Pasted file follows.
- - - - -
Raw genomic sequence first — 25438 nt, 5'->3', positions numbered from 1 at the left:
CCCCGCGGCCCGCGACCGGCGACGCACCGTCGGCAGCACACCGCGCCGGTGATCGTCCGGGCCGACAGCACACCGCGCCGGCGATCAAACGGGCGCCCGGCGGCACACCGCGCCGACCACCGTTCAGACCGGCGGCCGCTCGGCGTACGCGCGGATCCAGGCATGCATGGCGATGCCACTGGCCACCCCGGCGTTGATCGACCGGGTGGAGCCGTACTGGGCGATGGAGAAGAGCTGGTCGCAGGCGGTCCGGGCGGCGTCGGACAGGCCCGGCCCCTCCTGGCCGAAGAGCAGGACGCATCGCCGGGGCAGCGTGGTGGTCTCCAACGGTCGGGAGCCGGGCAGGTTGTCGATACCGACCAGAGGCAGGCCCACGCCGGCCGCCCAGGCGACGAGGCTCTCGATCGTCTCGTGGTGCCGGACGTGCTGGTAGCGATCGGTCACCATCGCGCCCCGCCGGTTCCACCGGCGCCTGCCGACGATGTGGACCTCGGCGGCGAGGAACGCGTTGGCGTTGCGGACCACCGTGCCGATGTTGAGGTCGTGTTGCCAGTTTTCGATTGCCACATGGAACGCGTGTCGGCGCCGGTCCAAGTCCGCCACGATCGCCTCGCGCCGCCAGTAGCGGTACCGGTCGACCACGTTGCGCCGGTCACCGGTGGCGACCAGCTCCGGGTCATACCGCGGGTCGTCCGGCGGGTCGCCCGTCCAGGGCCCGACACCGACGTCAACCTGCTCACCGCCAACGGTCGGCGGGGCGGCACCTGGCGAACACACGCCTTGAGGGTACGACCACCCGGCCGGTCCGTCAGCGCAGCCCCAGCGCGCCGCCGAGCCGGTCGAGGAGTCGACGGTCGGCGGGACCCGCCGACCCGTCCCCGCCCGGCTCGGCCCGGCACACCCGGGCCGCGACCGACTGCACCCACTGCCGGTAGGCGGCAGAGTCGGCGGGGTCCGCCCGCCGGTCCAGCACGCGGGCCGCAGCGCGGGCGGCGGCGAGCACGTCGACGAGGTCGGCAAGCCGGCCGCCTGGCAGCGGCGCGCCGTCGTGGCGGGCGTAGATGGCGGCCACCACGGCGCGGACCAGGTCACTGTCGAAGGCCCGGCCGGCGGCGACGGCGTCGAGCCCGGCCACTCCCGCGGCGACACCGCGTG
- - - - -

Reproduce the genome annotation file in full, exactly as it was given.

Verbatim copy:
Raw genomic sequence first — 25438 nt, 5'->3', positions numbered from 1 at the left:
CCCCGCGGCCCGCGACCGGCGACGCACCGTCGGCAGCACACCGCGCCGGTGATCGTCCGGGCCGACAGCACACCGCGCCGGCGATCAAACGGGCGCCCGGCGGCACACCGCGCCGACCACCGTTCAGACCGGCGGCCGCTCGGCGTACGCGCGGATCCAGGCATGCATGGCGATGCCACTGGCCACCCCGGCGTTGATCGACCGGGTGGAGCCGTACTGGGCGATGGAGAAGAGCTGGTCGCAGGCGGTCCGGGCGGCGTCGGACAGGCCCGGCCCCTCCTGGCCGAAGAGCAGGACGCATCGCCGGGGCAGCGTGGTGGTCTCCAACGGTCGGGAGCCGGGCAGGTTGTCGATACCGACCAGAGGCAGGCCCACGCCGGCCGCCCAGGCGACGAGGCTCTCGATCGTCTCGTGGTGCCGGACGTGCTGGTAGCGATCGGTCACCATCGCGCCCCGCCGGTTCCACCGGCGCCTGCCGACGATGTGGACCTCGGCGGCGAGGAACGCGTTGGCGTTGCGGACCACCGTGCCGATGTTGAGGTCGTGTTGCCAGTTTTCGATTGCCACATGGAACGCGTGTCGGCGCCGGTCCAAGTCCGCCACGATCGCCTCGCGCCGCCAGTAGCGGTACCGGTCGACCACGTTGCGCCGGTCACCGGTGGCGACCAGCTCCGGGTCATACCGCGGGTCGTCCGGCGGGTCGCCCGTCCAGGGCCCGACACCGACGTCAACCTGCTCACCGCCAACGGTCGGCGGGGCGGCACCTGGCGAACACACGCCTTGAGGGTACGACCACCCGGCCGGTCCGTCAGCGCAGCCCCAGCGCGCCGCCGAGCCGGTCGAGGAGTCGACGGTCGGCGGGACCCGCCGACCCGTCCCCGCCCGGCTCGGCCCGGCACACCCGGGCCGCGACCGACTGCACCCACTGCCGGTAGGCGGCAGAGTCGGCGGGGTCCGCCCGCCGGTCCAGCACGCGGGCCGCAGCGCGGGCGGCGGCGAGCACGTCGACGAGGTCGGCAAGCCGGCCGCCTGGCAGCGGCGCGCCGTCGTGGCGGGCGTAGATGGCGGCCACCACGGCGCGGACCAGGTCACTGTCGAAGGCCCGGCCGGCGGCGACGGCGTCGAGCCCGGCCACTCCCGCGGCGACACCGCGTG